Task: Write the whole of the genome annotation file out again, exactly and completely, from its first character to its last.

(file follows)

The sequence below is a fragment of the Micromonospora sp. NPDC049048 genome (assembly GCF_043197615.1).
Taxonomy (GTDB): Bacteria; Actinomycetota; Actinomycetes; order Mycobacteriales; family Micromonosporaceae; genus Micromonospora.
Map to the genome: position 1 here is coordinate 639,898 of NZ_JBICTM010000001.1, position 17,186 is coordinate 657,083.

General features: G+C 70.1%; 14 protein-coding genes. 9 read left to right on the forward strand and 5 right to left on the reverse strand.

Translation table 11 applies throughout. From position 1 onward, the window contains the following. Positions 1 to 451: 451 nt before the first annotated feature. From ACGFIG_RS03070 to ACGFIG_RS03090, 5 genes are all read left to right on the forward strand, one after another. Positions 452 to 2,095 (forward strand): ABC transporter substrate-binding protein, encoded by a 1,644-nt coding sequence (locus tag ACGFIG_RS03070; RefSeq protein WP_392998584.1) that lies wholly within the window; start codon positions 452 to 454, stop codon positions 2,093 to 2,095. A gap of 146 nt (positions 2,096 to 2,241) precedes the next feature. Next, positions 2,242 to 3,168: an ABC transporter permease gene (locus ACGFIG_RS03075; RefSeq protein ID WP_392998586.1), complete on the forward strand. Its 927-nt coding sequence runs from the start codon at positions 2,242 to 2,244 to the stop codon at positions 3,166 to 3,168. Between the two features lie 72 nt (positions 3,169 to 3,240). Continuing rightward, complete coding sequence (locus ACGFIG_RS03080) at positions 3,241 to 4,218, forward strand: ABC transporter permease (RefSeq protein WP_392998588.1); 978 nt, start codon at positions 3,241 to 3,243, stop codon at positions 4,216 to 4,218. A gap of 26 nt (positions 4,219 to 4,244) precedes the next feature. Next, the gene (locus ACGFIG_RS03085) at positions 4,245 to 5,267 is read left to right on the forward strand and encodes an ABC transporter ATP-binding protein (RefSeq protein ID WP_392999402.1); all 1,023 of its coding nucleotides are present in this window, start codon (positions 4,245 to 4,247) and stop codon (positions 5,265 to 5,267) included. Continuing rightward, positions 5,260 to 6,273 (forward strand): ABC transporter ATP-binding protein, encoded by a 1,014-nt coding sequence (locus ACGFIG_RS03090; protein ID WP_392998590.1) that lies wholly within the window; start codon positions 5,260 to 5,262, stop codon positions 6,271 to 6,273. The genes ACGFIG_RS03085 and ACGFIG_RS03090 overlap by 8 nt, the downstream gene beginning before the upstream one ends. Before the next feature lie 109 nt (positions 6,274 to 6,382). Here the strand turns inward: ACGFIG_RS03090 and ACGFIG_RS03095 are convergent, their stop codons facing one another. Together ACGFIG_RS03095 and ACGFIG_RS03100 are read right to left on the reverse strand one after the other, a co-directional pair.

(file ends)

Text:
The sequence below is a fragment of the Micromonospora sp. NPDC049048 genome (assembly GCF_043197615.1).
Taxonomy (GTDB): Bacteria; Actinomycetota; Actinomycetes; order Mycobacteriales; family Micromonosporaceae; genus Micromonospora.
Map to the genome: position 1 here is coordinate 639,898 of NZ_JBICTM010000001.1, position 17,186 is coordinate 657,083.

General features: G+C 70.1%; 14 protein-coding genes. 9 read left to right on the forward strand and 5 right to left on the reverse strand.

Translation table 11 applies throughout. From position 1 onward, the window contains the following. Positions 1 to 451: 451 nt before the first annotated feature. From ACGFIG_RS03070 to ACGFIG_RS03090, 5 genes are all read left to right on the forward strand, one after another. Positions 452 to 2,095 (forward strand): ABC transporter substrate-binding protein, encoded by a 1,644-nt coding sequence (locus tag ACGFIG_RS03070; RefSeq protein WP_392998584.1) that lies wholly within the window; start codon positions 452 to 454, stop codon positions 2,093 to 2,095. A gap of 146 nt (positions 2,096 to 2,241) precedes the next feature. Next, positions 2,242 to 3,168: an ABC transporter permease gene (locus ACGFIG_RS03075; RefSeq protein ID WP_392998586.1), complete on the forward strand. Its 927-nt coding sequence runs from the start codon at positions 2,242 to 2,244 to the stop codon at positions 3,166 to 3,168. Between the two features lie 72 nt (positions 3,169 to 3,240). Continuing rightward, complete coding sequence (locus ACGFIG_RS03080) at positions 3,241 to 4,218, forward strand: ABC transporter permease (RefSeq protein WP_392998588.1); 978 nt, start codon at positions 3,241 to 3,243, stop codon at positions 4,216 to 4,218. A gap of 26 nt (positions 4,219 to 4,244) precedes the next feature. Next, the gene (locus ACGFIG_RS03085) at positions 4,245 to 5,267 is read left to right on the forward strand and encodes an ABC transporter ATP-binding protein (RefSeq protein ID WP_392999402.1); all 1,023 of its coding nucleotides are present in this window, start codon (positions 4,245 to 4,247) and stop codon (positions 5,265 to 5,267) included. Continuing rightward, positions 5,260 to 6,273 (forward strand): ABC transporter ATP-binding protein, encoded by a 1,014-nt coding sequence (locus ACGFIG_RS03090; protein ID WP_392998590.1) that lies wholly within the window; start codon positions 5,260 to 5,262, stop codon positions 6,271 to 6,273. The genes ACGFIG_RS03085 and ACGFIG_RS03090 overlap by 8 nt, the downstream gene beginning before the upstream one ends. Before the next feature lie 109 nt (positions 6,274 to 6,382). Here the strand turns inward: ACGFIG_RS03090 and ACGFIG_RS03095 are convergent, their stop codons facing one another. Together ACGFIG_RS03095 and ACGFIG_RS03100 are read right to left on the reverse strand one after the other, a co-directional pair.